Meanwhile, Marley starts the episode with a voiceover, further cementing her similarities with Rachel. Much like Kitty to Quinn, I think that Marley represents a part of Rachel: the part that extremely insecure. Rachel always exhibited signs of insecurity, and she still does to this day, but she is strong enough to power through it, she is sure enough of her own abilities to push it aside. Marley… is not, thanks in no small way to Kitty’s machinations. Marley is using laxatives, skipping meals, and presumably still purging in a vain effort to somehow look better than she already does. She almost has a breakdown prior to sectionals, telling Jake that she’s so scared of losing, and that she would see it as her own fault. Ryder, who overhears, responds by giving the dance lead to Jake (because Jake is the better dancer and “we have to win!”). This is sweet as a gesture to help Marley, but of course, as high school kids, Ryder and Jake both miss the point: Marley is having serious issues aside from normal competitiveness. She needs help in the worst way, as she proves by collapsing on stage (though she politely waits until the end of the number).
And bringing up the rear, we have the C plot, all the way in New York. Kurt and Rachel decide to stay in town for Thanksgiving, having already trekked back to Lima a ridiculous number of times already (seriously, Rachel has been back twice in a few months, once for the sole purpose of breaking up with Finn). They plan a little get-together at their apartment including Brody, Kurt’s boss Isabelle, and Isabelle’s friends. Brody shows some personality for perhaps the first time ever when he confronts Rachel about her being mad that he had sex with Cassie. Brody points out that Rachel left him for another guy. Rachel counters that she broke up with that guy. Brody scores the checkmate with “And I was supposed to retroactively know that would happen? Don’t become one of those crazy girls who expects people to read minds.” It’s a nice little scene that does everything that needs to be done as far as addressing what Brody did, while at the same time clearing the air and allowing Rachel and Brody to become friends again. It’s a good bit of writing, and worlds better than any scene Brody has been in before, save perhaps the date he and Rachel were having before Finn interrupted in “Makeover.”
Kurt also has a nice scene with Isabelle (and their close relationship is much more believable now that a significant amount of time has passed) in which she suggests that, before he can move on from his breakup with Blaine, he has to forgive him. This thought just kinda hangs out in the subtext for most of the episode until Kurt finally calls Blaine shortly before the New Directions go on stage. Kurt says that he can’t forgive Blaine yet, but that he wants to see him and have a heart-to-heart talk around Christmastime. I don’t think that Kurt and Blaine will get back together (at least I hope not — it would be too obvious), but I think that they do have a lot to talk about. Kurt’s emotional arc over the breakup has been handled very well, even if Blaine has mainly just been whiny for most of his own arc.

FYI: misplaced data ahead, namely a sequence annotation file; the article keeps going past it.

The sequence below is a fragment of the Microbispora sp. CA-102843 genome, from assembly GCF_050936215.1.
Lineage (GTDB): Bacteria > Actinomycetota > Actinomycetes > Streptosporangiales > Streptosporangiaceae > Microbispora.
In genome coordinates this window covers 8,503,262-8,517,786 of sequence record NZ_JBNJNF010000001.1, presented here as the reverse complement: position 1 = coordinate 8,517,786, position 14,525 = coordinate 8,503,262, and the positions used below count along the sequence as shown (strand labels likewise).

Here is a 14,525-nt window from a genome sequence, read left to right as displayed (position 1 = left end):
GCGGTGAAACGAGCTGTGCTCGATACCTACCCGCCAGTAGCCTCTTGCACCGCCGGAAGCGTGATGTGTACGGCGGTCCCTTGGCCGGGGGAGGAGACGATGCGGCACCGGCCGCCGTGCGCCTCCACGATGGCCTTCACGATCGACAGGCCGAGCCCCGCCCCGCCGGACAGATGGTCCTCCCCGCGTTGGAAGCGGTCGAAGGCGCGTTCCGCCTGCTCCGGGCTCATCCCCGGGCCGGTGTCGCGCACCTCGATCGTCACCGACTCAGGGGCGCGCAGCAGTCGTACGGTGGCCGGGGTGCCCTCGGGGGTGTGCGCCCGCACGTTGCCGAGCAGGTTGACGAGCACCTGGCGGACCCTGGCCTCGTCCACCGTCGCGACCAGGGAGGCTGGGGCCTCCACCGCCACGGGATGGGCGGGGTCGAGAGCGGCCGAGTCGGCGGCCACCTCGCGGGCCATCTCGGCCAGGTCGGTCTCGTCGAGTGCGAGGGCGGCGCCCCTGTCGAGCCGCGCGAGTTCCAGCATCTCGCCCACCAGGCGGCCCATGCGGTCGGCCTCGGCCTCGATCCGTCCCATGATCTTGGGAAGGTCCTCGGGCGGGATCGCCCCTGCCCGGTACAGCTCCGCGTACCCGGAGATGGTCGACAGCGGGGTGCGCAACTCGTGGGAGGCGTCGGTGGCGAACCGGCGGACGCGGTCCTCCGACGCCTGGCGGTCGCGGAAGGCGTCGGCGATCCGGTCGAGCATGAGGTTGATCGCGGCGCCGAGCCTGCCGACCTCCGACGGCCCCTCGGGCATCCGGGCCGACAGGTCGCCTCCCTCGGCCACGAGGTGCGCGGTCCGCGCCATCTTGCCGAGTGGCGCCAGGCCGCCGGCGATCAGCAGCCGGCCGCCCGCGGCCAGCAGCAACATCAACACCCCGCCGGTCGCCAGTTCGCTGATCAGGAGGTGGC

I don’t care for cliffhanger episodes in general, but by doing it this way, Marley’s collapse hits us almost as hard as it hits her friends, who didn’t see it coming.
This was a decent episode, but the Ohio half felt curtailed and the New York half felt mostly pointless. At the same time, I’m glad we’ve finally gotten two good-to-decent episodes in a row out of this season.
The music in “Thanksgiving” was good, even if not quite up to the standards of an average competition episode. First, though, I have to say that “Let’s Have a Kiki/Turkey Lurkey Time” stands out as particularly out of place. It’s set up very unnaturally and doesn’t fit the scene at all. What is it with Sarah Jessica Parker and numbers like this? The Warlbers’ two numbers were quite good, and both hearkened back to the classic Warlbers of season two. “Whistle” was probably a bit better than “Live While We’re Young.” The opening number, “Homeward Bound/Home,” was a nice way to welcome back and reintroduce the graduates, even if I always have problems with episodes that open up with a musical number right out of the box because it’s devoid of all-important context. Sometimes it works, as with this number and “How Will I Know” from season three’s “Dance With Somebody.” “Gangnam Style” was good for what it was, but was really fucking weird and inappropriate for the context of a competition (competitions almost invariably want mainstream), so I don’t really know what to make of it. The highlight for me was Quinn’s “Come See About Me,” which was a great way to reintroduce Quinn and of calling all the way back to the few happy times of season one.
Best line of the episode, from Puck as Quinn comes up to him just as he was talking about her: “Speak of the devil I knocked up.”
I also liked Puck’s reference to “loopy Quinn,” and his explanation of how to recognize her.
It seems vaguely racist at first for Tina to be lead singer on the Korean-language “Gangnam Style,” but it’s actually a fairly subtle meta-joke. While Tina has a (half) Chinese last name, actress Jenna Ushkowitz is actually 100% Korean by birth (her last name comes from her American adoptive parents).
It really does feel like Rachel is maturing, as she doesn’t take long at all to forgive Brody.